And I thank the powers that be every day for this “coincidence.”
Up until that point in time, my life had been planned out. Middle school then high school. High school then college. College then… (insert panic moment here.)
Like many twenty-somethings out there, I knew very little about awareness, love and acceptance—particularly of oneself—before I stumbled into my first yoga class. I had spent my formative years being taught how to treat other people, and aside from various innocent mistakes along the way, I’d say I had done a pretty good job.
Yet not once had I considered giving myself the same benefit of the doubt that I gave others. Granted, this is not something that comes naturally to us Type A perfectionists. I was brimming with stress, anxiety, and self-criticism, and barely even aware of it.
I could go on for hours about how my yoga practice has carried me through challenges, how I couldn’t live without it now, and how I don’t know how I ever did. But for now, I’ll begin with this short list of a few of the beautiful truths it has exposed to me:
1. Stress and anxiety are real, natural, and completely manageable.
A certain level of stress is healthy; it helps motivate us to be productive human beings. Regular exercise and deep, mindful breaths help relieve unhealthy stress—a lot.
“In yoga I feel relaxed and calm. And it helps me when I am weird and scared. Why? It helps me to breathe deep breaths. Then I do not feel scared or weird.”~ Student of The Wellness Initiative (TWI), grade two
2. I am empowered to create my own world.
“I believe that yoga has enhanced my good feelings toward life. I’m thinking more on not just my emotions, but on what mood I want to be [in], and I believe yoga has taken me into a happy place. Yoga has made me enjoy life from a different yet better view.” ~ TWI student, high school
3. Physical activity can be reflective rather than constantly competitive.
Instead of trying to outsmart, outrun and outplay everyone else, you can be satisfied with bringing your own mind, body and spirit to the edge, and then saying “OK, we can be here for a while,” without feelings of judgment or defeat.
“I avoid most sports and physical education classes simply because of the overwhelming competitive atmosphere they create. The object is to push yourself to the limit to prove you’re just as, or more, capable as everyone else. But yoga doesn’t put that kind of pressure on people. It encourages us to recognize our boundaries rather than try to force your way past them, and [it] makes us more comfortable with what we can do.” ~ TWI student, high school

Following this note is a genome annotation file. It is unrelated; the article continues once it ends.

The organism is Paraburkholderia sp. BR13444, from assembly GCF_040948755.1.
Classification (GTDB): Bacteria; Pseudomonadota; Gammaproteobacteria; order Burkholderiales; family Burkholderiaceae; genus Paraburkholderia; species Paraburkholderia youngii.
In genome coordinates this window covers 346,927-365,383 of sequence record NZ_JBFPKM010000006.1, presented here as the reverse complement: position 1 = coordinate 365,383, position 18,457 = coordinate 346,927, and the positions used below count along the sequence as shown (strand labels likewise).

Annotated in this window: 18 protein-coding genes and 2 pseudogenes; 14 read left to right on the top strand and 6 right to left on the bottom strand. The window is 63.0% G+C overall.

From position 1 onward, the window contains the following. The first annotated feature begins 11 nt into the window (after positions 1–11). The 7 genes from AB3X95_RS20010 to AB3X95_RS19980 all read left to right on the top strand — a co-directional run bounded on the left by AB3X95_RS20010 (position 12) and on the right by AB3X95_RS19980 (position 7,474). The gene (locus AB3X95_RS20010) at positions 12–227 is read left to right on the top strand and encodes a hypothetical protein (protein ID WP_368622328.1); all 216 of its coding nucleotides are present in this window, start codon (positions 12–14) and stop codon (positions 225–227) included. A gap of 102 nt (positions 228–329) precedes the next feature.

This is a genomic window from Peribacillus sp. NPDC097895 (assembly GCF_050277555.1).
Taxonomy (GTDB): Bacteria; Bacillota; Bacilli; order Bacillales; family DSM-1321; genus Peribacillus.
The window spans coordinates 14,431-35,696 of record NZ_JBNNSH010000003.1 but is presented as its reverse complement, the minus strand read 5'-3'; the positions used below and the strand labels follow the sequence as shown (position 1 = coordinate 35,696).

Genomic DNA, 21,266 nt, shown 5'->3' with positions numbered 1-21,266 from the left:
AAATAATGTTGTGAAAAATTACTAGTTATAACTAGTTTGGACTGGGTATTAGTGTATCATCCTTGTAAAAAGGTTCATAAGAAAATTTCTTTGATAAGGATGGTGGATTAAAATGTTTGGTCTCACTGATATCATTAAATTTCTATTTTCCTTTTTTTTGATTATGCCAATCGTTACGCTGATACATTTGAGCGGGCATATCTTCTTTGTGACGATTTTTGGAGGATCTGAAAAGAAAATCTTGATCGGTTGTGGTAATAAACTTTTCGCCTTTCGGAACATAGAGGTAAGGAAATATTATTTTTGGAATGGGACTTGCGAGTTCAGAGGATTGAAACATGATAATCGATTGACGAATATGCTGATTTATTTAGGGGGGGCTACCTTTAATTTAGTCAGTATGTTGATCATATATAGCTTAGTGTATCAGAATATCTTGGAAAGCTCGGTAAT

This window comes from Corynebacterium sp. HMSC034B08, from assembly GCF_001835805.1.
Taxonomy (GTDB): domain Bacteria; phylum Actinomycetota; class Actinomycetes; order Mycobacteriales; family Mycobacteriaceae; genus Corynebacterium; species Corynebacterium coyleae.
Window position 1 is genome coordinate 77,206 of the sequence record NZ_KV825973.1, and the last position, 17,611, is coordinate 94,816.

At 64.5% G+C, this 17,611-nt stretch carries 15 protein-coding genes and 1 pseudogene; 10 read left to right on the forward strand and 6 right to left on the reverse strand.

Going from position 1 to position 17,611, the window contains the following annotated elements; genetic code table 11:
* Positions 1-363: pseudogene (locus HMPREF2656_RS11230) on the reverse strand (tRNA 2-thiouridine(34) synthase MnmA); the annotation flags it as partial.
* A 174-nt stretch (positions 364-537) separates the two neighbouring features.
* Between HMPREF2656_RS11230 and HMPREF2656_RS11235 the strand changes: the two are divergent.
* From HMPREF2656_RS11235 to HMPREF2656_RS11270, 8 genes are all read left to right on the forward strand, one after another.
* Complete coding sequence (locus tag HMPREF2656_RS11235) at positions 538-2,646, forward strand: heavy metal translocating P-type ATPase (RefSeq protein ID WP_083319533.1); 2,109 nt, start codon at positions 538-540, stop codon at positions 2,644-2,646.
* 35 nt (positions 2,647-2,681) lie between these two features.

4. It’s OK, and actually necessary, to play.
As they move into adolescence children lose their wonder and excitement about play and silliness. Yoga is a reminder that movement and expression, although powerful, should not be taken too seriously.
“While practicing yoga, I feel much less uncomfortable with the way I may look in moments of clumsiness; I’m able to laugh a lot more if I do something silly!” ~ TWI student, high school
We are all human, learning life’s lessons together. Have faith in people and give them the benefit of the doubt. Next time you’re annoyed or frustrated with someone, send love and light their way.
“Yoga has made me feel better about myself, to participate in things, and to be more respectful to everybody that is different from me more and more every day.” ~ TWI student, age 11
6. Accept yourself.
Society teaches us from an early age that there is a certain level of intelligence, strength, and even hardness that is expected from us. This pressure leads many children into perfectionism, anxiety disorders and other mental or emotional challenges. Forget all of that—you’re perfect as you are!
“Yoga helps me by finding the good person in me.” ~ TWI student, grade four
Are you interested in helping to bring yoga to children to Colorado’s low-income schools? If so, join me for The Wellness Initiative’s 3rd annual Yogathon on May 5th in Boulder! For details, please visit: http://www.wellnessinitiative.org/2012Yogathon.html.
Editor: Jennifer Cusano
Kat Murphy, born and raised in a beach town on the coast of Jersey, she believes in self-reflection, getting lost in a good book, the healing powers of salt water, rooftop happy hours, child-like curiosity, and finding joy and laughter everywhere and anywhere. Kat spends her days at Sounds True, a multimedia publishing company in Louisville, CO, where she helps bring ideas about consciousness, awareness, compassion, wellness, and love to fruition via books, spoken word, music, video, and most recently, mobile apps! When she’s not at the office, you can find her practicing yoga, jogging around Boulder, volunteering with The Wellness Initiative, perusing the farmer’s market, hanging with friends, up in the mountains, or searching for the best pizza slice in town (come on, she’s from Jersey!). [email protected]